In triple digit heat, fire crews from Valencia County and around the area battled a massive bosque fire over the weekend.

Despite the weather, dense foliage along the river and highly-flammable cotton dropping from the cottonwoods, Valencia County Fire Department Assistant Chief Jaime Gonzales said crews held the blaze to 319 acres, the burn area size she first reported on Sunday, June 13, shortly after noon.

Flames could be seen from N.M. 304 in the bosque east of the Rio Grande on Saturday afternoon as the Cemetery Fire moved north through the trees.

Photo courtesy of Angela Cano
Flames could be seen from N.M. 304 in the bosque east of the Rio Grande on Saturday afternoon as the Cemetery Fire moved north through the trees.

“The fire is now 60 percent contained,” Gonzales said Wednesday morning. “It’s actually looking really good; we are making really good progress. All the hot spots around structures have been secured. Crews will continue to work on hot spots in the fire zone. There’s still a lot of heat so there may be some smoke or torching.”

By Sunday afternoon, the fire was dubbed the Cemetery Fire. Gonzales said there is a pet cemetery in the area where the fire started.

“I’m not sure if it’s an official, recognized pet cemetery,” she said. “It wasn’t in the burn area.”

Investigators with the New Mexico State Forestry Service and New Mexico Fire Marshal’s Office were on scene all day Monday.

“We are hoping to have an origin and cause soon,” Gonzales said Tuesday. “We have ruled out natural causes. It’s probably human caused but that doesn’t mean it was intentional or has any connection to the intentional fires in Los Lunas. (The Cemetery Fire) is still under investigation.”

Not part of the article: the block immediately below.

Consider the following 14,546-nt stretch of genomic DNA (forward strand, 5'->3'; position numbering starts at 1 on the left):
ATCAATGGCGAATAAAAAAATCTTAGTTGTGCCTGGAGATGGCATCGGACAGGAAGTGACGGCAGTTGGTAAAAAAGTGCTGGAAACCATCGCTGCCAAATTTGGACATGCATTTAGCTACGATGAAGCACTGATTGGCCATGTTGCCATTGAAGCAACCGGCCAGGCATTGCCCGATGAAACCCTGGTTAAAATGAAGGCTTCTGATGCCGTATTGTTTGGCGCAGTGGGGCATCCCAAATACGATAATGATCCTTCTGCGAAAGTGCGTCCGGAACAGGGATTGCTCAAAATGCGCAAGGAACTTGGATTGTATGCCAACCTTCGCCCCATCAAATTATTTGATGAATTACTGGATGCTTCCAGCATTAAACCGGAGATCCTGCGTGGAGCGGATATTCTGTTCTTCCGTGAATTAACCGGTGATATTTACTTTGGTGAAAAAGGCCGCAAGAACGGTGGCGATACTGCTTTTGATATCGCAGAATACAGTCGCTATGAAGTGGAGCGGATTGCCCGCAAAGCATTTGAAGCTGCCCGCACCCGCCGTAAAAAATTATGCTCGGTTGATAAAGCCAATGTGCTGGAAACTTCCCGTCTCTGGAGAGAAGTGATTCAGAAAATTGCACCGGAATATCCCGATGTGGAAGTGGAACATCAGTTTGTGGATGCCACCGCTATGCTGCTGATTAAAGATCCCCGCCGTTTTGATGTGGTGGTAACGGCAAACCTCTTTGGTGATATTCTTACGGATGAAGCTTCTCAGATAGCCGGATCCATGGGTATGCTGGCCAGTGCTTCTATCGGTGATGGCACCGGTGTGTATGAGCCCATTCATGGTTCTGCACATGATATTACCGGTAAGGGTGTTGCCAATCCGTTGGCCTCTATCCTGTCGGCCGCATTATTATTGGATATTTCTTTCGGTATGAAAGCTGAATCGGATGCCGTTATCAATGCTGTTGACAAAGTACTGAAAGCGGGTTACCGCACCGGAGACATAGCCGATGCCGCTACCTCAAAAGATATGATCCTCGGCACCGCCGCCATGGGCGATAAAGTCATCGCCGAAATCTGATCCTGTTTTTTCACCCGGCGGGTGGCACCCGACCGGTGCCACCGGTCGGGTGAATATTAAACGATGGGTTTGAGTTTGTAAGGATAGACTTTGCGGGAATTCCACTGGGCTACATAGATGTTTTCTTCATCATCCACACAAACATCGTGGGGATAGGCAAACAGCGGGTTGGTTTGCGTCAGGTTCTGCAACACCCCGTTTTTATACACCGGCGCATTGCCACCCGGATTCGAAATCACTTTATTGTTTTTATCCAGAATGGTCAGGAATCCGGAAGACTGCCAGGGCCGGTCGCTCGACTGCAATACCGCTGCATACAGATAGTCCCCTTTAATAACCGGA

The state fire marshal’s office is also investigating at least 18 intentionally-set fires in the bosque within a quarter mile of the bridge that crosses the Rio Grande on Main Street in Los Lunas.

Gonzales said the Cemetery Fire started shortly after noon on Saturday, June 12, on the east side of the Rio Grande just north of N.M. 346, then jumped to the west side. By 3 p.m., about 76 acres had been burned north of the river bridge.

After driving to the end of Desi Loop and walking about a half mile to the edge of Belen’s west mesa, Jesse Espinoza was able to capture the massive smoke plume from the Cemetery Fire, which scorched 319 acres of bosque north of N.M. 346.

Photo courtesy of Jesse Espinoza
After driving to the end of Desi Loop and walking about a half mile to the edge of Belen’s west mesa, Jesse Espinoza was able to capture the massive smoke plume from the Cemetery Fire, which scorched 319 acres of bosque north of N.M. 346.

“We know it originated somewhere along (N.M.) 346 on the north side of the bridge and moved north from there,” Gonzales said.

N.M. 346 runs east-west between N.M. 116 to the west of the Rio Grande and N.M. 304 on the east side of the river.

Gonzales said winds picked up Saturday evening, which made battling the fire more difficult.

“It really is a battle — we’re fighting the fire and it’s fighting us,” she said.